Kioxia recently announced it has developed a new flash memory cell structure. Twin BiCS FLASH is the world’s first three-dimensional semicircular split-gate flash memory cell structure using specially designed semi-circular Floating Gate cells.
The new memory cell structure from Kioxia achieves greater program slope and larger program/erase windows with a much smaller cell size, compared to conventional circular designed Charge trap cells. All these attributes of the semi-circular cell design make it a promising candidate to surpass four bits per cell (QLC) and provide higher memory density with fewer stack layers.
The new technology was announced at the IEEE International Electron Devices Meeting that was held in San Francisco earlier this month. In recent years, 3D flash memory technology has achieved a higher bit density with low cost per bit by increasing the number of stacked cell layers. Since the number of cell layers exceeded 100, managing trade-offs between etch profile control, size uniformity and productivity has become more challenging.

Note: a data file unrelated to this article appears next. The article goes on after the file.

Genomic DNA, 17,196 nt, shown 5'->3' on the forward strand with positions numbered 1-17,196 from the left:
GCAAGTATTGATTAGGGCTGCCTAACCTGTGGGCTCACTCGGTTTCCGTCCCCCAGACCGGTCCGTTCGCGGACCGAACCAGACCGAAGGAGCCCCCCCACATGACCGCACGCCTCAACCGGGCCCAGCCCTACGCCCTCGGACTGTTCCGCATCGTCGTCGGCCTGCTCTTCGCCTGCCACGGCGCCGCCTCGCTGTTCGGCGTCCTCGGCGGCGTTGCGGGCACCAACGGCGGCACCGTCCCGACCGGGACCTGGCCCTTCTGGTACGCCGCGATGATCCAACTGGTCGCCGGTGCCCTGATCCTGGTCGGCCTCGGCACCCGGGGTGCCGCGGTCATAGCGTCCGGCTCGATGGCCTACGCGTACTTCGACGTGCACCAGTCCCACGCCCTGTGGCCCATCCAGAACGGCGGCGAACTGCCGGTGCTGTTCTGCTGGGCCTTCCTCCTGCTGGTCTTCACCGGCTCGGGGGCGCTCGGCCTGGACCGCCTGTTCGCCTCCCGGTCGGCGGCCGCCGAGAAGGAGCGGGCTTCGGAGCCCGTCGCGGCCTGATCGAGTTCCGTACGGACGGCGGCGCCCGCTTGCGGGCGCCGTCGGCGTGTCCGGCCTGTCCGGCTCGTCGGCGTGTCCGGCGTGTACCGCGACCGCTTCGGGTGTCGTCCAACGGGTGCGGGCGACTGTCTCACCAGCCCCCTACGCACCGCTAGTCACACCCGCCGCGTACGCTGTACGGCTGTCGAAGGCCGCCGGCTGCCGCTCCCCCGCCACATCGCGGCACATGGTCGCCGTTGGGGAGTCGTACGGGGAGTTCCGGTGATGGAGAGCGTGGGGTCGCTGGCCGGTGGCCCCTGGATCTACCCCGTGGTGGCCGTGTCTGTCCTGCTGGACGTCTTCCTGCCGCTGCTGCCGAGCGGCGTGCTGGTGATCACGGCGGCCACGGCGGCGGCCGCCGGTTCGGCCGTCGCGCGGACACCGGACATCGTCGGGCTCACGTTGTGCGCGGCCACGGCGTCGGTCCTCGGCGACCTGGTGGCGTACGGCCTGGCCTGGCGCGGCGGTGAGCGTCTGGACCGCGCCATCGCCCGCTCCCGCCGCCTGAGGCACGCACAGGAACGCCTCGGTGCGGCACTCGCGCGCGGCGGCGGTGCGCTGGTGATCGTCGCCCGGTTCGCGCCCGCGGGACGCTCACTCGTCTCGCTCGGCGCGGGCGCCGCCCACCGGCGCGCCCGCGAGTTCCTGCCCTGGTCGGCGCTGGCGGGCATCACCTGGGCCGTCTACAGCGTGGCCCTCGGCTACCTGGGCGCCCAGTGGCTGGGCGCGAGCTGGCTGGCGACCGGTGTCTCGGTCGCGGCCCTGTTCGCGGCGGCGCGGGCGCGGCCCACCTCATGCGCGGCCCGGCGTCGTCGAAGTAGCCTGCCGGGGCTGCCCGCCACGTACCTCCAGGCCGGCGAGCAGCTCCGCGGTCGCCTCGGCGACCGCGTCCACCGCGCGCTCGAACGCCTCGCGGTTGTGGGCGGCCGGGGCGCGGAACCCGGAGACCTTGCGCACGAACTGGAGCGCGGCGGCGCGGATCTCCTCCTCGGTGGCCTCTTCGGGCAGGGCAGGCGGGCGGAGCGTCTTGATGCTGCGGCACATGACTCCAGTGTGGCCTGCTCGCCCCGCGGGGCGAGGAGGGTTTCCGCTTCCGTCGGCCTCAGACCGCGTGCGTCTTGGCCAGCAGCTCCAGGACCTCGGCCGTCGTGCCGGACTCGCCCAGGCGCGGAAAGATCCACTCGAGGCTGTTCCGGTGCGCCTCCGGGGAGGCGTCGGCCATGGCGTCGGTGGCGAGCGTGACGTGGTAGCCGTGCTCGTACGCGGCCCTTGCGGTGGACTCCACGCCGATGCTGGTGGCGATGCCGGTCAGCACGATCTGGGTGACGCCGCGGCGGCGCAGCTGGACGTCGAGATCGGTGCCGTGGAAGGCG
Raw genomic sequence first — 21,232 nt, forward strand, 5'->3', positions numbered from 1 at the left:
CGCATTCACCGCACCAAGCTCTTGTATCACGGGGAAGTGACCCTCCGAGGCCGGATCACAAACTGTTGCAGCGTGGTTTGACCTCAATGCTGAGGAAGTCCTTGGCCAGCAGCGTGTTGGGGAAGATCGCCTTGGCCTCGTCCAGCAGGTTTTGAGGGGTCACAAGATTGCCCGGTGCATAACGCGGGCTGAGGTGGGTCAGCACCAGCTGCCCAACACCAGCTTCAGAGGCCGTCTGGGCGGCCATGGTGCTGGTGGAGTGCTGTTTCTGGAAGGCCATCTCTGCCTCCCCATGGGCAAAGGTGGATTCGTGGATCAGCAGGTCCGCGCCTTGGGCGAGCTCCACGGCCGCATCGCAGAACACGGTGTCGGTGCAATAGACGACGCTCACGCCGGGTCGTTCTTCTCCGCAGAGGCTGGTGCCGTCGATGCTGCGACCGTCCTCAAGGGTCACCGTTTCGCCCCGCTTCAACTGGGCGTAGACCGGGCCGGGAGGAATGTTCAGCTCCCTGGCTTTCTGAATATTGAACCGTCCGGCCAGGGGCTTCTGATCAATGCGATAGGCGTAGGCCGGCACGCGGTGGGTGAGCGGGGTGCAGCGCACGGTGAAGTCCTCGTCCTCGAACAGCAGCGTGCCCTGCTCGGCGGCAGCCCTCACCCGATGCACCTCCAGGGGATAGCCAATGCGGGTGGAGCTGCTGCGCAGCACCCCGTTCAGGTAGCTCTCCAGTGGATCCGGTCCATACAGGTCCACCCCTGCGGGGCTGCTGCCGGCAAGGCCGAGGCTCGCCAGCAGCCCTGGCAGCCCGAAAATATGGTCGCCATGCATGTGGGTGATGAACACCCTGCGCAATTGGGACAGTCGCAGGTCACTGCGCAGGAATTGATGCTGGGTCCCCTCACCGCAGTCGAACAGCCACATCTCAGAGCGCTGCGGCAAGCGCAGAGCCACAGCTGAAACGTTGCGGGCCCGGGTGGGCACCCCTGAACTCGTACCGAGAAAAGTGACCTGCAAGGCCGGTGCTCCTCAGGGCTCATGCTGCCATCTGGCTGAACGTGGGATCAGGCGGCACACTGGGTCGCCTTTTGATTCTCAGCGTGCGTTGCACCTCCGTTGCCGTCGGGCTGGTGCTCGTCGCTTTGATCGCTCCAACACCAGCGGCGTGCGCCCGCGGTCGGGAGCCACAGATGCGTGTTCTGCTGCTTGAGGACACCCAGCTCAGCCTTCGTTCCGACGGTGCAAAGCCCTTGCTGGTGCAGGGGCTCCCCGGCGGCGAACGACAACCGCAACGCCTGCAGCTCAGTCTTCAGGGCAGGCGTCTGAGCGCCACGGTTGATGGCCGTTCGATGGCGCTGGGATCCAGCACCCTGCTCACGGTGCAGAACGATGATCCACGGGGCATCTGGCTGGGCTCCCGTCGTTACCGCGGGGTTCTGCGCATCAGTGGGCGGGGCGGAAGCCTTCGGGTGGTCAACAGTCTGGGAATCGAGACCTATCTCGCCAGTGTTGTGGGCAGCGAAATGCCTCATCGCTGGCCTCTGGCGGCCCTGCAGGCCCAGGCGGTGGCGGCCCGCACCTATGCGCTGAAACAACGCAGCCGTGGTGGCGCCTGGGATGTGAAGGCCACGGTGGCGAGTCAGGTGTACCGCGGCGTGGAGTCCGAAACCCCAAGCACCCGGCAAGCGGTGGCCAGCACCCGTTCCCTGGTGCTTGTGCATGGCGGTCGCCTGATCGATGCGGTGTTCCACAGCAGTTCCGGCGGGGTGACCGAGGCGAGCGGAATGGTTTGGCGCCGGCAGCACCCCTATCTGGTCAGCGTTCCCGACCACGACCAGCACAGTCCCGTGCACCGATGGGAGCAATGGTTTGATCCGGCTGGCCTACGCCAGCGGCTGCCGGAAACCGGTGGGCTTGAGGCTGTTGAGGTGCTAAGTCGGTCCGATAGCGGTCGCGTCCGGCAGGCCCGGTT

To overcome these problems, Kioxia developed the new semi-circular cell design that split the gate electrode in the conventional circular cell which reduces the cell size, therefor enables higher-density memory with a lower number of cell layers. Kioxia claims the semi-circular Floating Gate (FG) cells have superior program/ease characteristics and are expected to attain tight QLC Vt distributions and small cell size.
Kioxia believes that semi-circular FG cells are a viable option to pursue higher bit density and moving forward, the company’s R&D efforts will be aimed at continuing Twin BiCS FLASH development and finding its practical applications.
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KitGuru says: What do you guys think to this new Twin BiCS FLASH with semicircular cell design? Will it be the future for memory cell structure design?